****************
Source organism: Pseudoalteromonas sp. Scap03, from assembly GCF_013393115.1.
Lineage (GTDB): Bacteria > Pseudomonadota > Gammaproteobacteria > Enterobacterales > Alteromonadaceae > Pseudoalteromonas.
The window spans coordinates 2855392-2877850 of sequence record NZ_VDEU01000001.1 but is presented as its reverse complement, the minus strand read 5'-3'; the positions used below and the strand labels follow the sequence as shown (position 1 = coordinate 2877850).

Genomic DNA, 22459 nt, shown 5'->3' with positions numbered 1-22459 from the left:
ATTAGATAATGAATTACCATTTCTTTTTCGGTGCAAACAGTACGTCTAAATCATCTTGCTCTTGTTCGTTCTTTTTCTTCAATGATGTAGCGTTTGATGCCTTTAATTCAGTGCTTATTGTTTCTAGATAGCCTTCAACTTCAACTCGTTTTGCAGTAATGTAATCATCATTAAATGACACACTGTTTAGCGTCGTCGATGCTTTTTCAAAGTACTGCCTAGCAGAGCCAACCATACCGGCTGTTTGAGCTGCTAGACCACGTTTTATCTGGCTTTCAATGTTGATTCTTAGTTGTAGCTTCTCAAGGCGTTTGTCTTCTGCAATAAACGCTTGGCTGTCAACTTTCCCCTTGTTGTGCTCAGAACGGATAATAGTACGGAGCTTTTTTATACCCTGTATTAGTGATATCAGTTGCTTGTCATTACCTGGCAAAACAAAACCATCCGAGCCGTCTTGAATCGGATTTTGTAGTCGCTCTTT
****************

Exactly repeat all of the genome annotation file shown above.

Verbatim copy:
Source organism: Pseudoalteromonas sp. Scap03, from assembly GCF_013393115.1.
Lineage (GTDB): Bacteria > Pseudomonadota > Gammaproteobacteria > Enterobacterales > Alteromonadaceae > Pseudoalteromonas.
The window spans coordinates 2855392-2877850 of sequence record NZ_VDEU01000001.1 but is presented as its reverse complement, the minus strand read 5'-3'; the positions used below and the strand labels follow the sequence as shown (position 1 = coordinate 2877850).

Genomic DNA, 22459 nt, shown 5'->3' with positions numbered 1-22459 from the left:
ATTAGATAATGAATTACCATTTCTTTTTCGGTGCAAACAGTACGTCTAAATCATCTTGCTCTTGTTCGTTCTTTTTCTTCAATGATGTAGCGTTTGATGCCTTTAATTCAGTGCTTATTGTTTCTAGATAGCCTTCAACTTCAACTCGTTTTGCAGTAATGTAATCATCATTAAATGACACACTGTTTAGCGTCGTCGATGCTTTTTCAAAGTACTGCCTAGCAGAGCCAACCATACCGGCTGTTTGAGCTGCTAGACCACGTTTTATCTGGCTTTCAATGTTGATTCTTAGTTGTAGCTTCTCAAGGCGTTTGTCTTCTGCAATAAACGCTTGGCTGTCAACTTTCCCCTTGTTGTGCTCAGAACGGATAATAGTACGGAGCTTTTTTATACCCTGTATTAGTGATATCAGTTGCTTGTCATTACCTGGCAAAACAAAACCATCCGAGCCGTCTTGAATCGGATTTTGTAGTCGCTCTTT